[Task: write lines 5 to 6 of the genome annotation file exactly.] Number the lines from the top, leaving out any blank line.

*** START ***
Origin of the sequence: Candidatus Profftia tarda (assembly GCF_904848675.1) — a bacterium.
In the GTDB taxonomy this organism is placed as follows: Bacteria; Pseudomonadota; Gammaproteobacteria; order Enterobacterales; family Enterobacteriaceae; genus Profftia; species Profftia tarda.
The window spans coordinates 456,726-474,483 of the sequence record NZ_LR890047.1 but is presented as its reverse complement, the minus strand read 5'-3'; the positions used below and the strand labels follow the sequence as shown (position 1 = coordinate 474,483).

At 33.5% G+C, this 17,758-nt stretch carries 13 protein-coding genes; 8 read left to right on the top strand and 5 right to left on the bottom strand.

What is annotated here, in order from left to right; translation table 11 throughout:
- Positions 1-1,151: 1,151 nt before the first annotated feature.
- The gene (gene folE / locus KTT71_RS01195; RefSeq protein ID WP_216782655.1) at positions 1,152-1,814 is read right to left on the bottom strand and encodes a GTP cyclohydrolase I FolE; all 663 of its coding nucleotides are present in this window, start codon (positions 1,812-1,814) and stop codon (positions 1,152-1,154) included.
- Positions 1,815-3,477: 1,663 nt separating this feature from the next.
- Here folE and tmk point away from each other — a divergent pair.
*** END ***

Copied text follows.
What is annotated here, in order from left to right; translation table 11 throughout:
- Positions 1-1,151: 1,151 nt before the first annotated feature.